A plausible desideratum for an account of the nature of objects, at, and across time, is that it accommodate the phenomenon of vagueness without locating vagueness in the world. A series of arguments have attempted to show that while universalist perdurantism – which combines a perdurantist account of persistence with an unrestricted mereological account of composition – meets this desideratum, endurantist accounts do not. If endurantists reject unrestricted composition then they must hold that vagueness is ontological. But if they embrace (...)
    Remove from this list | Direct download (5 more)  
     
    My bibliography  
     
    Export citation  
  24. Bradley Monton & Sanford Goldberg (2006). The Problem of the Many Minds. Minds and Machines 16 (4):463-470.
    It is argued that, given certain reasonable premises, an infinite number of qualitatively identical but numerically distinct minds exist per functioning brain. The three main premises are (1) mental properties supervene on brain properties; (2) the universe is composed of particles with nonzero extension; and (3) each particle is composed of continuum many point-sized bits of particle-stuff, and these points of particlestuff persist through time.
    Remove from this list | Direct download (4 more)  
     
    My bibliography  
     
    Export citation  
  25. W. V. Quine (1981). What Price Bivalence? Journal of Philosophy 78 (2):90-95.
    Remove from this list | Direct download (3 more)  
     
    My bibliography  
     
    Export citation  
  26. David H. Sanford (1993). The Problem of the Many, Many Composition Questions, and Naive Mereology. Noûs 27 (2):219-228.
    Naive mereology studies ordinary, common-sense beliefs about part and whole. Some of the speculations in this article on naive mereology do not bear directly on Peter van Inwagen's "Material Beings". The other topics, (1) and (2), both do. (1) Here is an example of Peter Unger's "Problem of the Many". How can a table be a collection of atoms when many collections of atoms have equally strong claims to be that table? Van Inwagen invokes fuzzy sets to solve this problem. (...)
    Remove from this list | Direct download (4 more)  
     
    My bibliography  
     
    Export citation  
  27. Thomas Sattig (2010). 1. The Problem of the Many. Oxford Studies in Metaphysics 5:145.
    Remove from this list |
     
    My bibliography  
     
    Export citation  
  28. Michael Tye (1996). Fuzzy Realism and the Problem of the Many. Philosophical Studies 81 (2-3):215 - 225.
    Remove from this list | Direct download (5 more)  
     
    My bibliography  
     
    Export citation  
  29. Peter Unger (1980). The Problem of the Many. Midwest Studies in Philosophy 5 (1):411-468.
    Remove from this list | Direct download (4 more)  
     
    My bibliography  
     
    Export citation  
  30. Brian Weatherson, The Problem of the Many.
    As anyone who has flown out of a cloud knows, the boundaries of a cloud are a lot less sharp up close than they can appear on the ground. Even when it seems clearly true that there is one, sharply bounded, cloud up there, really there are thousands of water droplets that are neither determinately part of the cloud, nor determinately outside it. Consider any object that consists of the core of the cloud, plus an arbitrary selection of these droplets. (...)
    Remove from this list | Direct download  
     
    My bibliography  
     
    Export citation  
  31. Brian Weatherson, Vague Composition and the Problem of the Many.
    Assume also that it is vague, in some sense, which hairs are hairs of that cat. Then one might think that it is indeterminate in some sense which thing is the cat on the mat.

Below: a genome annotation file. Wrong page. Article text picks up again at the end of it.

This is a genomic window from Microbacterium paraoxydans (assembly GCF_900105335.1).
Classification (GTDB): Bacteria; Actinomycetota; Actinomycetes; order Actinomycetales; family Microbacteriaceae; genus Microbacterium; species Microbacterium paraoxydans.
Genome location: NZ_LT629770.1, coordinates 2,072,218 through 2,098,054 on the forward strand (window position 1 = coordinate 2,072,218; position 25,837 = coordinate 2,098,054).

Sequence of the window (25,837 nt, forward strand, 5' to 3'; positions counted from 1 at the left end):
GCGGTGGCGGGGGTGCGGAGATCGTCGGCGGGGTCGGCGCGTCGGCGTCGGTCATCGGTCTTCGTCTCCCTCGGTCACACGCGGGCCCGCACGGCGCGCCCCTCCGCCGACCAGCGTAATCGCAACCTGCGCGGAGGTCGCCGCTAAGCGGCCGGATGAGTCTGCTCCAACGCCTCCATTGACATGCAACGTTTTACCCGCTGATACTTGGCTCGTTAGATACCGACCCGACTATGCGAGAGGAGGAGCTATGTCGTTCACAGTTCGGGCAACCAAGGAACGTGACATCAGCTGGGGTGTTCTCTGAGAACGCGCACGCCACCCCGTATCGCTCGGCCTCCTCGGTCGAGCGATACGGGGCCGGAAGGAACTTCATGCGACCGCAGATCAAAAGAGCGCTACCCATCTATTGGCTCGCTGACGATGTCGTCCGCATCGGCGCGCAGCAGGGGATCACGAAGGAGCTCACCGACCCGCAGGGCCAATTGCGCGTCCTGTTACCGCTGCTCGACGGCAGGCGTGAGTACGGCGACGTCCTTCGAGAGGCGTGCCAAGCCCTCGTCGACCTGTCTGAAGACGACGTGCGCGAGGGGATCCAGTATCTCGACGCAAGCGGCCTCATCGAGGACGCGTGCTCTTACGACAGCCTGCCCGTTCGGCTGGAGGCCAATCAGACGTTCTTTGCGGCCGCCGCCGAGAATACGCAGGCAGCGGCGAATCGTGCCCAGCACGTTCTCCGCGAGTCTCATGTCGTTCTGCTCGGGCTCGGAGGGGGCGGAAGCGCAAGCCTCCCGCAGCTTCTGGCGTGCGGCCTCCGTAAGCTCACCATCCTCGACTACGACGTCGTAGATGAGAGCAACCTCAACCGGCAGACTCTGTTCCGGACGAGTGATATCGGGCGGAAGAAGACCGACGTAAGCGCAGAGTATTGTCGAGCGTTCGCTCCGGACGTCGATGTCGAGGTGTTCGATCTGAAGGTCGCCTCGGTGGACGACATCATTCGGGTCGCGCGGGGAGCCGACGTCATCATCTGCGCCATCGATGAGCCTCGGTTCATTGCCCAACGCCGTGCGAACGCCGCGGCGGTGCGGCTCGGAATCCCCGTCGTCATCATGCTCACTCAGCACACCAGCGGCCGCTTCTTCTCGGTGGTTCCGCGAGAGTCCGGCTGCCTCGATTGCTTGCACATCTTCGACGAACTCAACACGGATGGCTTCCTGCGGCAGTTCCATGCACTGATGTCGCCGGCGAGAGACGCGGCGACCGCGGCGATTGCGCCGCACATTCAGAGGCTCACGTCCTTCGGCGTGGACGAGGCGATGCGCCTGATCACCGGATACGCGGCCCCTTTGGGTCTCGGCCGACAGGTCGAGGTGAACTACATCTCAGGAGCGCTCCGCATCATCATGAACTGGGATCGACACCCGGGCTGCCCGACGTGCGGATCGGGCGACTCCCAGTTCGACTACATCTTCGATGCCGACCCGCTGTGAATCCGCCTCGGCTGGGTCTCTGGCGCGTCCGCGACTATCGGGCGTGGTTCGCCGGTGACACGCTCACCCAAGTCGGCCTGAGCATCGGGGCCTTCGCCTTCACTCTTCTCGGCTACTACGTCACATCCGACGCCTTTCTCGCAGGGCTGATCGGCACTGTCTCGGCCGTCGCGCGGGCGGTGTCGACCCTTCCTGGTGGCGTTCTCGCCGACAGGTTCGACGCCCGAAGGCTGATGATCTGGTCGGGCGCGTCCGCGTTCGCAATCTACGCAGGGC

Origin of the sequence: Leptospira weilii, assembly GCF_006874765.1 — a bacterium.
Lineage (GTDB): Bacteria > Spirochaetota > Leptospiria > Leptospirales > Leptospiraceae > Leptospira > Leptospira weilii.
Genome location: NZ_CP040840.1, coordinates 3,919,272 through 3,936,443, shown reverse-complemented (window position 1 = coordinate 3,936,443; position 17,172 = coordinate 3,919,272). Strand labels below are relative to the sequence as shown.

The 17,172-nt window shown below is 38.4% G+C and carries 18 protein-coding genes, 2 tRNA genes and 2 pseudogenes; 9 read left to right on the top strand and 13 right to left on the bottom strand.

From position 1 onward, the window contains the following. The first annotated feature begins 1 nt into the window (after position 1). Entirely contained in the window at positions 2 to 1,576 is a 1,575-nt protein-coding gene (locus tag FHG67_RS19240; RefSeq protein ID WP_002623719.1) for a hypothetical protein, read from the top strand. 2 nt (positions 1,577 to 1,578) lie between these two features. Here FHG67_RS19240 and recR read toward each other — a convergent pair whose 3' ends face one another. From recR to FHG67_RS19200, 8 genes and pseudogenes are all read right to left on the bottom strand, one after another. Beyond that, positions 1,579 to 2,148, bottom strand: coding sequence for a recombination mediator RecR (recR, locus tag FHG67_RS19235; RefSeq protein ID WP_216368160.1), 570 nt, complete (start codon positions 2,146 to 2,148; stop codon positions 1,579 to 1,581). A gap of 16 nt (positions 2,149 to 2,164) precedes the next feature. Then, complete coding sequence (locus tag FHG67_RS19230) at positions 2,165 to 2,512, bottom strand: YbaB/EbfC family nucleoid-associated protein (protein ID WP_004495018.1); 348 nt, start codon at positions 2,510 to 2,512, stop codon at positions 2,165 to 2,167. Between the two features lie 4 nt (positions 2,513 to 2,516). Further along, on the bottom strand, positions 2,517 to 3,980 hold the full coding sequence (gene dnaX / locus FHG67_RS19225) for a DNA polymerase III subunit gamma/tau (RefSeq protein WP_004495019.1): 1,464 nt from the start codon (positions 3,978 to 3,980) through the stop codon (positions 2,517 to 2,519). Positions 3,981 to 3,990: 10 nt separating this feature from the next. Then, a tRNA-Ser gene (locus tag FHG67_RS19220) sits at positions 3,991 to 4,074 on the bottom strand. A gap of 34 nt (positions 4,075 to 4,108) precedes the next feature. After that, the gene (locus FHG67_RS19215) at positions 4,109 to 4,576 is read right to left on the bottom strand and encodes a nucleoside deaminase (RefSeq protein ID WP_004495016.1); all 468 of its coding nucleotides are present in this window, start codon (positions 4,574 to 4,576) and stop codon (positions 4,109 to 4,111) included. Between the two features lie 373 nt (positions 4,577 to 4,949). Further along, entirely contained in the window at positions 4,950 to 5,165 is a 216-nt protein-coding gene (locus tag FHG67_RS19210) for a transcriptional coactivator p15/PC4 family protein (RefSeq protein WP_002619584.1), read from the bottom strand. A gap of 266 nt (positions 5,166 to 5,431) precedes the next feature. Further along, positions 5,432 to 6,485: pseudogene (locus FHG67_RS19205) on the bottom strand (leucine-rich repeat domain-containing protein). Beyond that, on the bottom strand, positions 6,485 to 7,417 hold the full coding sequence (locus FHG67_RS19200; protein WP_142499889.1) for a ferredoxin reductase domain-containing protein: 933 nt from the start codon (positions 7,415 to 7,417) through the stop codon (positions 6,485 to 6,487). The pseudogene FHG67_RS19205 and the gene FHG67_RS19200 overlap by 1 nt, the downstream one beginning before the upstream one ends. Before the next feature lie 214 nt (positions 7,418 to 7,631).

Remove from this list |
    Translate to English
    | Direct download  
     
    My bibliography  
     
    Export citation  
  32. Brian Weatherson (2003). Many Many Problems. Philosophical Quarterly 53 (213):481–501.
    Recently four different papers have suggested that the supervaluational solution to the Problem of the Many is flawed. Stephen Schiffer (1998, 2000a, 2000b) has argued that the theory cannot account for reports of speech involving vague singular terms. Vann McGee and Brian McLaughlin (2000) say that theory cannot, yet, account for vague singular beliefs. Neil McKinnon (2002) has argued that we cannot provide a plausible theory of when precisifications are acceptable, which the supervaluational theory needs. And Roy Sorensen (2000) argues (...)
    Remove from this list | Direct download (10 more)  
     
    My bibliography  
     
    Export citation  
  33. Robert Williams, An Argument for the Many Penultimate Draft.
    If one believes that vagueness is an exclusively representational phenomenon, one faces the problem of the many. In the vicinity of Kilimanjaro, there are many many ‘mountain candidates’ all, apparently, with more-or-less equal claim to be mountains. David Lewis has defended a radical claim: that all the billions of mountain candidates are mountains. This paper argues that the supervaluationist about vagueness should adopt Lewis’ proposal, on pain of losing their best explanation of the seductiveness of the sorites.
    Remove from this list | Direct download (2 more)  
     
    My bibliography  
     
    Export citation  
  34. Robert Williams (2006). An Argument for the Many. Proceedings of the Aristotelian Society 106 (1):411-419.
    If one believes that vagueness is an exclusively representational phenomenon, one faces the problem of the many. In the vicinity of Kilimanjaro, there are many many ‘mountain candidates’ all, apparently, with more-or-less equal claim to be mountains. David Lewis has defended a radical claim: that all the billions of mountain candidates are mountains. This paper argues that the supervaluationist about vagueness should adopt Lewis’ proposal, on pain of losing their best explanation of the seductiveness of the sorites.
    Remove from this list | Direct download (5 more)  
     
    My bibliography  
     
    Export citation